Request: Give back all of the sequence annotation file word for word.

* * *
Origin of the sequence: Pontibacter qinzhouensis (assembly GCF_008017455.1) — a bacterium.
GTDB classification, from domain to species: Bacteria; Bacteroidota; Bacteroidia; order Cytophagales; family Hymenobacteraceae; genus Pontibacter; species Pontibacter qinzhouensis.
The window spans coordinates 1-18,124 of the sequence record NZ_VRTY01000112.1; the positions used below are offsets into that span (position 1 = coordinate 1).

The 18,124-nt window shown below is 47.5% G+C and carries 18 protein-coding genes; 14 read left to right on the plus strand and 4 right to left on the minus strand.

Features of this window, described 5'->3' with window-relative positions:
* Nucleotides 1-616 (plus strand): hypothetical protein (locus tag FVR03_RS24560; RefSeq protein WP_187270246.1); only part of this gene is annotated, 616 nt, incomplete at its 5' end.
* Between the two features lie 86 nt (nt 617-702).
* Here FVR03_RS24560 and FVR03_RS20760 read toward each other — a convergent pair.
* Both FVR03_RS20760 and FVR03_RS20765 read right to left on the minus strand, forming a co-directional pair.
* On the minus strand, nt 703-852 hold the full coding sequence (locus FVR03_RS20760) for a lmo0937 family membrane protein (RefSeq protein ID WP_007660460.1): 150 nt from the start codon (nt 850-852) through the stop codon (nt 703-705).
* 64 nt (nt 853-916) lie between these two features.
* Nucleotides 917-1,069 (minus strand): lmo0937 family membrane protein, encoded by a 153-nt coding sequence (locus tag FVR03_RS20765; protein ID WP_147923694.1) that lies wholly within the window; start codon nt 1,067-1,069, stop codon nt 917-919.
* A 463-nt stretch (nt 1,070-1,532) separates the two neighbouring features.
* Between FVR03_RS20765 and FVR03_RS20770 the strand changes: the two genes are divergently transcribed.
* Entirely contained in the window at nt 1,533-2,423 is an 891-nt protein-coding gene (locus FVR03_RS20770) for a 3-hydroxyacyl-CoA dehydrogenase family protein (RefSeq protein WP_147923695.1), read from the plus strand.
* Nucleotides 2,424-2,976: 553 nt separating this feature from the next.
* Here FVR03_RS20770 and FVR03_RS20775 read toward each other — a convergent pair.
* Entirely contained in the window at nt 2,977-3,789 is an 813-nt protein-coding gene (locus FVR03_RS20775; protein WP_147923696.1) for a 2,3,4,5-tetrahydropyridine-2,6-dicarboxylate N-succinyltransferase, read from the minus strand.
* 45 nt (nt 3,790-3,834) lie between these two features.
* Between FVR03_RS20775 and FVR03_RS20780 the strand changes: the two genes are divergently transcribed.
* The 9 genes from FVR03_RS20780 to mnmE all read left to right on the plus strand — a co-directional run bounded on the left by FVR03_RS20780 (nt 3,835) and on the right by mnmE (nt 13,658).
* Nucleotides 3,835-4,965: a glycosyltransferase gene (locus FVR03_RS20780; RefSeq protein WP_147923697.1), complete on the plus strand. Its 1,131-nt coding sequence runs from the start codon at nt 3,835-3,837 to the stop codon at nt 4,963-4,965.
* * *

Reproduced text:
Origin of the sequence: Pontibacter qinzhouensis (assembly GCF_008017455.1) — a bacterium.
GTDB classification, from domain to species: Bacteria; Bacteroidota; Bacteroidia; order Cytophagales; family Hymenobacteraceae; genus Pontibacter; species Pontibacter qinzhouensis.
The window spans coordinates 1-18,124 of the sequence record NZ_VRTY01000112.1; the positions used below are offsets into that span (position 1 = coordinate 1).

The 18,124-nt window shown below is 47.5% G+C and carries 18 protein-coding genes; 14 read left to right on the plus strand and 4 right to left on the minus strand.

Features of this window, described 5'->3' with window-relative positions:
* Nucleotides 1-616 (plus strand): hypothetical protein (locus tag FVR03_RS24560; RefSeq protein WP_187270246.1); only part of this gene is annotated, 616 nt, incomplete at its 5' end.
* Between the two features lie 86 nt (nt 617-702).
* Here FVR03_RS24560 and FVR03_RS20760 read toward each other — a convergent pair.
* Both FVR03_RS20760 and FVR03_RS20765 read right to left on the minus strand, forming a co-directional pair.
* On the minus strand, nt 703-852 hold the full coding sequence (locus FVR03_RS20760) for a lmo0937 family membrane protein (RefSeq protein ID WP_007660460.1): 150 nt from the start codon (nt 850-852) through the stop codon (nt 703-705).
* 64 nt (nt 853-916) lie between these two features.
* Nucleotides 917-1,069 (minus strand): lmo0937 family membrane protein, encoded by a 153-nt coding sequence (locus tag FVR03_RS20765; protein ID WP_147923694.1) that lies wholly within the window; start codon nt 1,067-1,069, stop codon nt 917-919.
* A 463-nt stretch (nt 1,070-1,532) separates the two neighbouring features.
* Between FVR03_RS20765 and FVR03_RS20770 the strand changes: the two genes are divergently transcribed.
* Entirely contained in the window at nt 1,533-2,423 is an 891-nt protein-coding gene (locus FVR03_RS20770) for a 3-hydroxyacyl-CoA dehydrogenase family protein (RefSeq protein WP_147923695.1), read from the plus strand.
* Nucleotides 2,424-2,976: 553 nt separating this feature from the next.
* Here FVR03_RS20770 and FVR03_RS20775 read toward each other — a convergent pair.
* Entirely contained in the window at nt 2,977-3,789 is an 813-nt protein-coding gene (locus FVR03_RS20775; protein WP_147923696.1) for a 2,3,4,5-tetrahydropyridine-2,6-dicarboxylate N-succinyltransferase, read from the minus strand.
* 45 nt (nt 3,790-3,834) lie between these two features.
* Between FVR03_RS20775 and FVR03_RS20780 the strand changes: the two genes are divergently transcribed.
* The 9 genes from FVR03_RS20780 to mnmE all read left to right on the plus strand — a co-directional run bounded on the left by FVR03_RS20780 (nt 3,835) and on the right by mnmE (nt 13,658).
* Nucleotides 3,835-4,965: a glycosyltransferase gene (locus FVR03_RS20780; RefSeq protein WP_147923697.1), complete on the plus strand. Its 1,131-nt coding sequence runs from the start codon at nt 3,835-3,837 to the stop codon at nt 4,963-4,965.